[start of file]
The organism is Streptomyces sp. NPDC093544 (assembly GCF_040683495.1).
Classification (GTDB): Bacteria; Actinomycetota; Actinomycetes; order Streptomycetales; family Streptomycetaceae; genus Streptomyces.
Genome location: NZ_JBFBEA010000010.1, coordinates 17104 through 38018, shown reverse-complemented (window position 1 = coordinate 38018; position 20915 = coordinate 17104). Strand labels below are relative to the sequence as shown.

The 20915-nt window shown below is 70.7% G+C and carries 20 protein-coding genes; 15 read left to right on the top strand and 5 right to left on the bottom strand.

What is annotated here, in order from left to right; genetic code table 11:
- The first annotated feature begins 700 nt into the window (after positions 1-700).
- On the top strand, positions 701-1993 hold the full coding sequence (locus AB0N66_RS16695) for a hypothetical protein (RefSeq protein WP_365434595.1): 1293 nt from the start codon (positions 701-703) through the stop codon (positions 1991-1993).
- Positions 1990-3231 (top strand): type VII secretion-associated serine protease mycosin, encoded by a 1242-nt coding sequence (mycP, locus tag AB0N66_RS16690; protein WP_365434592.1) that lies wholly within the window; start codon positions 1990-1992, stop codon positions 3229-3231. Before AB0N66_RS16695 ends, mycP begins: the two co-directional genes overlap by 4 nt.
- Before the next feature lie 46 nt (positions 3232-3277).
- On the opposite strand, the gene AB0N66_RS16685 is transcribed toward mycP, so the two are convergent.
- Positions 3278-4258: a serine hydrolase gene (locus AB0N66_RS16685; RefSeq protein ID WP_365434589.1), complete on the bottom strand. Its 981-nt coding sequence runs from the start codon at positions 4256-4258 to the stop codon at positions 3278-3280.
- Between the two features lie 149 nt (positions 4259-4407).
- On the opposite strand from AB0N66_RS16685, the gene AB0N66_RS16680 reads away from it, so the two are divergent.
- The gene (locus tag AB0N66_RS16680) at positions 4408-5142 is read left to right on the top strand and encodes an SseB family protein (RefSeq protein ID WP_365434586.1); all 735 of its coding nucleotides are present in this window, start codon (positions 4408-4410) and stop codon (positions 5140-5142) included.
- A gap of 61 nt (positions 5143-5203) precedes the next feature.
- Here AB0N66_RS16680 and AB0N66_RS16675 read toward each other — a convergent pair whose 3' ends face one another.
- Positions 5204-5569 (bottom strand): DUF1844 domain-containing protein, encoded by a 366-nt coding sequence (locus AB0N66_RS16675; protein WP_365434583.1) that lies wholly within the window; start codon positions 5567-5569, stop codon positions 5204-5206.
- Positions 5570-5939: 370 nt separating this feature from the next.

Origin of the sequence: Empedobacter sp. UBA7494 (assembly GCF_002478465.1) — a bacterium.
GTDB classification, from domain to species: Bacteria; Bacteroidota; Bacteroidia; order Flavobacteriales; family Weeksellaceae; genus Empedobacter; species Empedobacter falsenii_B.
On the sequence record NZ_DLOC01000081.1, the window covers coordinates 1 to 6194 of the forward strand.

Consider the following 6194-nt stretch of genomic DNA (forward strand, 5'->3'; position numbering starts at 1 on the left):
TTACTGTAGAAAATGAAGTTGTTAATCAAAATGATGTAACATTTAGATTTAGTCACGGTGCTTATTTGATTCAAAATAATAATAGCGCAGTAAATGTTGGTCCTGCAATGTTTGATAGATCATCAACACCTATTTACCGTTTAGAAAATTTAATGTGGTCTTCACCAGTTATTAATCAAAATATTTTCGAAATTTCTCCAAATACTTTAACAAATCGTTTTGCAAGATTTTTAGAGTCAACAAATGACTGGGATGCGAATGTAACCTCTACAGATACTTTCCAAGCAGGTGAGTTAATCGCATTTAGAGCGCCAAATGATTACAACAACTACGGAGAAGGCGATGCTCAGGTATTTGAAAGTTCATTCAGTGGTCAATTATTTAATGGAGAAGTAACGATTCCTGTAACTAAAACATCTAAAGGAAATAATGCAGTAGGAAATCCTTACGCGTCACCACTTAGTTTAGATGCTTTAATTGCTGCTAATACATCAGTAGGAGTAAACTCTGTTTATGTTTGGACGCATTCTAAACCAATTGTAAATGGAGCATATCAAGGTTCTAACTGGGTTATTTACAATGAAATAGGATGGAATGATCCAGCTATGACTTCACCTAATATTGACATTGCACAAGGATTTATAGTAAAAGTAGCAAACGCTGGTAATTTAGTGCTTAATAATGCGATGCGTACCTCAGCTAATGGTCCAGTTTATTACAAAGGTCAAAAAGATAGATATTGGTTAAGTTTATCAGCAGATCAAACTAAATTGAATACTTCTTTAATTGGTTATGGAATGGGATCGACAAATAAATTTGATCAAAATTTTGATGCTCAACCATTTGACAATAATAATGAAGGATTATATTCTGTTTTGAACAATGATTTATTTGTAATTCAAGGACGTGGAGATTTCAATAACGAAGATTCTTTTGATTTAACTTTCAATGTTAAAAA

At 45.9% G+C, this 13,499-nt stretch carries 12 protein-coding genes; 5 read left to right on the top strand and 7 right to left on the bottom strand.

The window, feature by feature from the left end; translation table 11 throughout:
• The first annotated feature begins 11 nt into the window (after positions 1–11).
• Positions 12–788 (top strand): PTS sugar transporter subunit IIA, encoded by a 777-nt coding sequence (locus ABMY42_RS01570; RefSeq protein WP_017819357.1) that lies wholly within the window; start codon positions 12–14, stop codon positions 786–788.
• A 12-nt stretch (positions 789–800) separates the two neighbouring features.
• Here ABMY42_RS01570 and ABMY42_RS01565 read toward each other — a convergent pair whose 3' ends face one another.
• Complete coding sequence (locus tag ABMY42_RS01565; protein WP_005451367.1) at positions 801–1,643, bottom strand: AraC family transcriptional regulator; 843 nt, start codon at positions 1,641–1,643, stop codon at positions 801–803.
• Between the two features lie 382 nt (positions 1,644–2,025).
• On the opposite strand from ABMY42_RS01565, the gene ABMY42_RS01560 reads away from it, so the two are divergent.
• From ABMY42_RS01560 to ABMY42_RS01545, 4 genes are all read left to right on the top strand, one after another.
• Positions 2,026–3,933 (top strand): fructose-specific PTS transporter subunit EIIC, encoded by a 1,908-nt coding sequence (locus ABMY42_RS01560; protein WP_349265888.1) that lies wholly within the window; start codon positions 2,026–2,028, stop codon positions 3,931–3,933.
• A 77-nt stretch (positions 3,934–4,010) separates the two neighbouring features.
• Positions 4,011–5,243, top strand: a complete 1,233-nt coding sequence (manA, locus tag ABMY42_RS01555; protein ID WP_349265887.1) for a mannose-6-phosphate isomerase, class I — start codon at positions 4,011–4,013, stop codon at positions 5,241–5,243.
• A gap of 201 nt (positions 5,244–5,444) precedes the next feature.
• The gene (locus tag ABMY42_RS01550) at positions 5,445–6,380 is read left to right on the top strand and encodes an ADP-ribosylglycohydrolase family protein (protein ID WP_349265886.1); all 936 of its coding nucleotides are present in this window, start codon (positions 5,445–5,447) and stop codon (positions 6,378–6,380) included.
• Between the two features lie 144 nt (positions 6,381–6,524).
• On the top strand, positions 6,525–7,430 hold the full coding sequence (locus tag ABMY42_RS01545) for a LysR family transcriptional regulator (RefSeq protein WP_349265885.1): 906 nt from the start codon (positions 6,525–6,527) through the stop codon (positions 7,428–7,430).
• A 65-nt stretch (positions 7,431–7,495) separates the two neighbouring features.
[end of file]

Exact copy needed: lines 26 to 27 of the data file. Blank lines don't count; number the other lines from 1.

• The first annotated feature begins 11 nt into the window (after positions 1–11).
• Positions 12–788 (top strand): PTS sugar transporter subunit IIA, encoded by a 777-nt coding sequence (locus ABMY42_RS01570; RefSeq protein WP_017819357.1) that lies wholly within the window; start codon positions 12–14, stop codon positions 786–788.